I'm new to electronics and here's a newbie question that I would like to ask: How do I know if which leg is the emitter or the collector in a Transistor (For both PNP and NPN) using only an analog multimeter?
Set meter to lowish ohms range so a diode conduction can be seen - trial and error OR diode test if available.
With an NPN transistor the base will have two diodes facing away from it. ie with most positive meter lead on the base the other two leads will show a conducting diode when the negative lead is placed on them
With a PNP transistor the base will have two diodes facing towards it. ie with most positive negative (usually black) meter lead on the base the other two leads wil show a conducting diode when the positive lead is placed on them
OK - now you know NPN from PNP and which is base. Now
Connect positive to guessed collector for NPN and negative to guessed emitter. Set meter to 1 megohm plus range.
-Connect base to guessed collector via a high value resistor - probably 100k to 1M. A wet finger works well. Note reading.
- Now swap guessed emitter and collector and repeat. Again resistor is added from base to guessed collector. Note reading
One of the two above will have a much lower R_CE reading when base is forward biased. That's the correct guess.
Once you get used to this you can pick up a leaded transistor, juggle it with meter leads till you find the two diodes giving base and NPN or PNP then lick your finger and do a forward bias base test - and then declare pinout. Looks like magic to many. Works.
You can or course formalize that on a breadboard and even add (gasp) switches to swap polarity etc.
Note that you can get some idea of Beta (current gain _ from this once you learn to calibrate your wet finger.
Useful information to know (complements the other answers) which applies to both NPN+PNP bipolar transistors and N-channel and P-channel MOSFETs:
TO92 transistors are almost always pinned-out as EBC (bipolar) / SGD (MOSFET) when you are facing the flat part of the transistor package and the leads are pointing down.
TO220/TO247/DPAK/D2PAK transistors are almost always pinned-out as BCE (bipolar) / GDS (MOSFET) when you are facing the front part of the transistor (tab on the back side) and the leads are pointing down. This is easy to remember by the mnemonic GDS = Gosh Darn Son-of-a-gun. (Or something like that. :-)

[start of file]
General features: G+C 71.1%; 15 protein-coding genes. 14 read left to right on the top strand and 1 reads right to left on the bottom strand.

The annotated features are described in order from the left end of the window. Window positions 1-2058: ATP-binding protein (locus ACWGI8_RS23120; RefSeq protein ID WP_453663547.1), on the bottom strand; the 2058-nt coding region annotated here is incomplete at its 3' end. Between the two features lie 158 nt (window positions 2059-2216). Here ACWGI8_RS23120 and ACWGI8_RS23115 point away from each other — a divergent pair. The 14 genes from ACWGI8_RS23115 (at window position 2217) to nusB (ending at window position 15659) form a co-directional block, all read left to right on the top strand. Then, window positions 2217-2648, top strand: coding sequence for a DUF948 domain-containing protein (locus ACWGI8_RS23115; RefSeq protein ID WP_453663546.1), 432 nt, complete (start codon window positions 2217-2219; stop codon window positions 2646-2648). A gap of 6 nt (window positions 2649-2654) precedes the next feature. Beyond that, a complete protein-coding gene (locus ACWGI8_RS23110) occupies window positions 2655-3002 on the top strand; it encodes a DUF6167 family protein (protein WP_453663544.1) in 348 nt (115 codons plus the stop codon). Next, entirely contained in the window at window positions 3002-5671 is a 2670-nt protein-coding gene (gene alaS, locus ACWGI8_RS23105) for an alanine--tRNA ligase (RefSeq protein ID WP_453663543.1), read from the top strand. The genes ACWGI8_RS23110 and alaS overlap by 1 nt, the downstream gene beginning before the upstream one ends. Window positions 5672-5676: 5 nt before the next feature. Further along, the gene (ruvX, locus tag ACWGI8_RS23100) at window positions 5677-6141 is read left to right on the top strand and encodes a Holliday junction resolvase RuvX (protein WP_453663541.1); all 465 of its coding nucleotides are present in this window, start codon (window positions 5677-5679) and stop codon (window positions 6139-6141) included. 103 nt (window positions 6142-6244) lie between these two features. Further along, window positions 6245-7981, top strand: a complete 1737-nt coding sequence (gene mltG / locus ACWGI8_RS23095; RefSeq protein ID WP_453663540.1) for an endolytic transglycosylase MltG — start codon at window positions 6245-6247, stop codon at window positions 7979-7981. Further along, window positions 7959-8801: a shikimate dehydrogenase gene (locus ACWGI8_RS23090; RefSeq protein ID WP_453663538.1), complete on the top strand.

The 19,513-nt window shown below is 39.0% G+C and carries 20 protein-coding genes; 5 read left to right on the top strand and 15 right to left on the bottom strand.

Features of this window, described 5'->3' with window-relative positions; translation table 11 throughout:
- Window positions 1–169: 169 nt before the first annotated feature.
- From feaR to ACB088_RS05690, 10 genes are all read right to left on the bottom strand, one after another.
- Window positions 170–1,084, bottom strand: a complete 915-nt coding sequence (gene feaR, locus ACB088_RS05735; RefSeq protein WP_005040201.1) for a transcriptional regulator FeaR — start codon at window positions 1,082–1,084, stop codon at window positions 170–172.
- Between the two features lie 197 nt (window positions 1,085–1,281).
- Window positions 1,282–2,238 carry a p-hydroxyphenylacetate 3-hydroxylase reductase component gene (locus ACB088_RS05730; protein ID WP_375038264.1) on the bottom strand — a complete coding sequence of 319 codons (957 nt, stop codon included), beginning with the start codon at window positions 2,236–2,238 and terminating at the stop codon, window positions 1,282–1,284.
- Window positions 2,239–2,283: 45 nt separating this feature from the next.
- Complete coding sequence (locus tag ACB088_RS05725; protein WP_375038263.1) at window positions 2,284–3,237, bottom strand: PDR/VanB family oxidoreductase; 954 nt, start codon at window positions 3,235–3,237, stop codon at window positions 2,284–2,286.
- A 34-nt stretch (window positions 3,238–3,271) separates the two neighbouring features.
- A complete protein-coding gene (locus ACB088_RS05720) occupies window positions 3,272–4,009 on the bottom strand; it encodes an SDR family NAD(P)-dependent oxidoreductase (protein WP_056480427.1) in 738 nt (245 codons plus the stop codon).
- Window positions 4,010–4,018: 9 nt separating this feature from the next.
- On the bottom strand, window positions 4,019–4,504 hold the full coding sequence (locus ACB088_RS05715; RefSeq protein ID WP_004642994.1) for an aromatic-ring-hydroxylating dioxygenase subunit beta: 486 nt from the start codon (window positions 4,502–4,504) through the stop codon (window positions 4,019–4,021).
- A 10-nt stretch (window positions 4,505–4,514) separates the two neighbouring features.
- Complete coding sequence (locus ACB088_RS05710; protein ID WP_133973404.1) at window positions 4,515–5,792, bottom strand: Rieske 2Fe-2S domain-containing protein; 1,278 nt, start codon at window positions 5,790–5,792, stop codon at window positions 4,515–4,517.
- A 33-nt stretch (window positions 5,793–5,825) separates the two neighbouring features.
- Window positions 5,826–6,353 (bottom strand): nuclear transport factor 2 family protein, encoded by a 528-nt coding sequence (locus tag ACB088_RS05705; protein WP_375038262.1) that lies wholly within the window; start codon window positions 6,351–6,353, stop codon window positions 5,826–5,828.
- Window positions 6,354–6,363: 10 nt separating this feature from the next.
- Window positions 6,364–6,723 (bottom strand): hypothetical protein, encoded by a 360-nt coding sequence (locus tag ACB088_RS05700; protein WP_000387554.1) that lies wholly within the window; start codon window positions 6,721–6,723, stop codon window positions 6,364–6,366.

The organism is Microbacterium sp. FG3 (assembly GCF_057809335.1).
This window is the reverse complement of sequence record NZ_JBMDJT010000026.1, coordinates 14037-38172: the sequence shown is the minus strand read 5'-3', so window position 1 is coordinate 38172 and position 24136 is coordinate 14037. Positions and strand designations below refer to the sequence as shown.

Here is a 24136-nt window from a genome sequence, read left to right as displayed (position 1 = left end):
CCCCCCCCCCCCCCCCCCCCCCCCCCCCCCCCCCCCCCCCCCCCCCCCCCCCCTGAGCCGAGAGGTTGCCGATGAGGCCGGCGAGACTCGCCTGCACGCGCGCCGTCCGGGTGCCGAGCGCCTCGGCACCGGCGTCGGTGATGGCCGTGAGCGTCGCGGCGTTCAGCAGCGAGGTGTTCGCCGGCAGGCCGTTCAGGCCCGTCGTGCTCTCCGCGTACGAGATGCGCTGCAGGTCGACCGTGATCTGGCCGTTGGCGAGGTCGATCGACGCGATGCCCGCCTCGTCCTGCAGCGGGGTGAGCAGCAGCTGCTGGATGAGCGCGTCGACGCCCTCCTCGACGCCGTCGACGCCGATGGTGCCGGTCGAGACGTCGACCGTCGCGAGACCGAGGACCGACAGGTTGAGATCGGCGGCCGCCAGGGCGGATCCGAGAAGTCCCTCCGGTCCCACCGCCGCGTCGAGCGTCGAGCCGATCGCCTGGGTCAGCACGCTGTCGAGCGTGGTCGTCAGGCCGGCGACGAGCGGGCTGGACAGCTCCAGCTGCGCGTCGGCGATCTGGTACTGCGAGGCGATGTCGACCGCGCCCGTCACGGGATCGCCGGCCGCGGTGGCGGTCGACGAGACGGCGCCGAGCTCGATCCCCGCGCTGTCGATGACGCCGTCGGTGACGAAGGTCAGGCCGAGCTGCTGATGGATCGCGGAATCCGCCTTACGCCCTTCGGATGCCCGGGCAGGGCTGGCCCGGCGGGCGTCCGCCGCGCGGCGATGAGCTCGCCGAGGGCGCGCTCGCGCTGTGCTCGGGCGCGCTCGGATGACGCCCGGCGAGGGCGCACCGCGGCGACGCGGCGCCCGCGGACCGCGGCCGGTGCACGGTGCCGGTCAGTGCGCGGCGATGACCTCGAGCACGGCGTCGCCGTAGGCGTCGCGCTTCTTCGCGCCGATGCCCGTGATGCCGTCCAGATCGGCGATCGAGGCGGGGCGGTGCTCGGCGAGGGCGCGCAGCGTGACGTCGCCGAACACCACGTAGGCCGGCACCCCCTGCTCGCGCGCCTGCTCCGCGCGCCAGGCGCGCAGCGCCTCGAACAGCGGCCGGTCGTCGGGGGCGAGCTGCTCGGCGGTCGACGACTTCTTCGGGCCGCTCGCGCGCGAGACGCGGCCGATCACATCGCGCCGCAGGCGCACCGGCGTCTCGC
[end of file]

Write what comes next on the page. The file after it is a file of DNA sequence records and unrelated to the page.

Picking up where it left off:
Transistors with metal tabs (TO220, TO247, DPAK, D2PAK, SOT-223, etc.) almost always have the tab as the collector or drain. This has to do more with the construction of the device than from any sort of convention; the collector/drain is the part of the die that is the most thermally coupled to the metal tab, so it's a natural point of electrical attachment.
Surface-mount transistors with two pins on one side and the third standing alone on the other side (SOT-23, SOT-323) almost always have the collector / drain standing alone. This is because the gate-source / base-emitter voltage differential is small, whereas the collector / drain may be tens or hundreds of volts different, so it provides a larger clearance for that voltage differential to have the collector / drain off on its own. The same holds true for DPAK / D2PAK transistors, where the middle pin is cut short and sticks up in the air; it's done to provide voltage clearance and you connect electrically through the collector / drain via the tab, which is (usually) the same piece of metal as the center pin.
I suppose there are certain transistor parts that are exceptions to these rules (most likely in the SOT-23 and SOT-323 packages) but I'm not aware of any -- still, always check the datasheet.
Simplest way is measuring forward voltage between junction BC and BE, BC junction will have lower forward voltage. In case you use normal Digital Multi Meter (DMM), with similar test current to mine 2n5551 gave me this results: Vbc=642mV Vbe=648mV if i try with resistance range Rbc=23Mohm Rbe=29Mohm For analog multi-meter test currents are little bit higher compared to the digital ones so you can expect lower resistance values (100K-1M) and it is highly non linear doing it this way, but relative forward voltage is lower for BC junction (translates relative resistance is lower for BC junction) compared to BE junction...